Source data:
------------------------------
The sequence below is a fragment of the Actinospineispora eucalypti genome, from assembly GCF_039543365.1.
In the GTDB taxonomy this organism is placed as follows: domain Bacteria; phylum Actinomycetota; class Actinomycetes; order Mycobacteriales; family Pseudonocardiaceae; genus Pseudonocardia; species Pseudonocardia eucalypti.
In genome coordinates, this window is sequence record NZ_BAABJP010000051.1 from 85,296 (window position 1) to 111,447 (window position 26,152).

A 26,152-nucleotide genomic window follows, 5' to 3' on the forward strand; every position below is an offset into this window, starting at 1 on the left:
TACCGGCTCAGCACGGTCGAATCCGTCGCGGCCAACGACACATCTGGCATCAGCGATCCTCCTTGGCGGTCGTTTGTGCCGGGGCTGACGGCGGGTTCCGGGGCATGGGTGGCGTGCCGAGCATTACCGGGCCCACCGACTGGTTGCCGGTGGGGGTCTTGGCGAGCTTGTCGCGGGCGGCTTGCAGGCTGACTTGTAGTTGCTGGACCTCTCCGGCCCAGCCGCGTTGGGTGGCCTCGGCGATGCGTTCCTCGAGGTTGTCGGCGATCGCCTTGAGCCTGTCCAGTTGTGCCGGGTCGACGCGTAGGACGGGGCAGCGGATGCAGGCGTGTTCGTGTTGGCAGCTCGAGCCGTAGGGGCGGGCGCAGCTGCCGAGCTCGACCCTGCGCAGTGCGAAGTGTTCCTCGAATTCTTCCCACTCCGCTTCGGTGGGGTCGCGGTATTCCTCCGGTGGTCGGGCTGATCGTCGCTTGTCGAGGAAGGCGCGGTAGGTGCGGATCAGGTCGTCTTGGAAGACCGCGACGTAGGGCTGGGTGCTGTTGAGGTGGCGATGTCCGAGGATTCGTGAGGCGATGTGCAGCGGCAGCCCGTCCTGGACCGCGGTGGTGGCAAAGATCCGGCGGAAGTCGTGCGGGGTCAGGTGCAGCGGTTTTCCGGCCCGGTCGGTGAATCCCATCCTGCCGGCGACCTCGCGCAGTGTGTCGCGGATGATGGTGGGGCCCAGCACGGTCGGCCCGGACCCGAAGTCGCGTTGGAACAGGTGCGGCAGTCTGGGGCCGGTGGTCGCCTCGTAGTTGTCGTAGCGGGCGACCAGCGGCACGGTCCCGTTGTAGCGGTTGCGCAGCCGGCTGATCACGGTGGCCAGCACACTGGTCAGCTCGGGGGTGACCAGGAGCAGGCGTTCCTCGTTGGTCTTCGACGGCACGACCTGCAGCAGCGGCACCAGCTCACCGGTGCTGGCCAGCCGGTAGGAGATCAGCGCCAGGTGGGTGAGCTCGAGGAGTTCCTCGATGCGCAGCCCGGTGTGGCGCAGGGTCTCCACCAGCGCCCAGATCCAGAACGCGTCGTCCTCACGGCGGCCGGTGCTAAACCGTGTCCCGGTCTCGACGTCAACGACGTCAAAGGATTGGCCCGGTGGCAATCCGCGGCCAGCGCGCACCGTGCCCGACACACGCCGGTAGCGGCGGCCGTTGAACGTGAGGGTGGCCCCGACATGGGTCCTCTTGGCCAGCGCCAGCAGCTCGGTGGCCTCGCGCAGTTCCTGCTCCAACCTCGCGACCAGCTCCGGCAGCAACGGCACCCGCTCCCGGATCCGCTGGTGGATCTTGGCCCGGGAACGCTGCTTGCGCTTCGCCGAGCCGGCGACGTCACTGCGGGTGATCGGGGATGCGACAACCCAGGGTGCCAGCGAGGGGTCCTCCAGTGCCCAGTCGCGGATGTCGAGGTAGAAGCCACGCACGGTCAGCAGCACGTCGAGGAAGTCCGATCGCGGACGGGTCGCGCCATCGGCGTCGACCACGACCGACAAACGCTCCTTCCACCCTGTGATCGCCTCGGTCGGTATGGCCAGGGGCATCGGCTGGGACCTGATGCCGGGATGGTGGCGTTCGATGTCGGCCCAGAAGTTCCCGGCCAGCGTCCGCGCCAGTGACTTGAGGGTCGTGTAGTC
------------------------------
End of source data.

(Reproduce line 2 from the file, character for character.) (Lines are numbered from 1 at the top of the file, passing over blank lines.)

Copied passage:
In the GTDB taxonomy this organism is placed as follows: domain Bacteria; phylum Actinomycetota; class Actinomycetes; order Mycobacteriales; family Pseudonocardiaceae; genus Pseudonocardia; species Pseudonocardia eucalypti.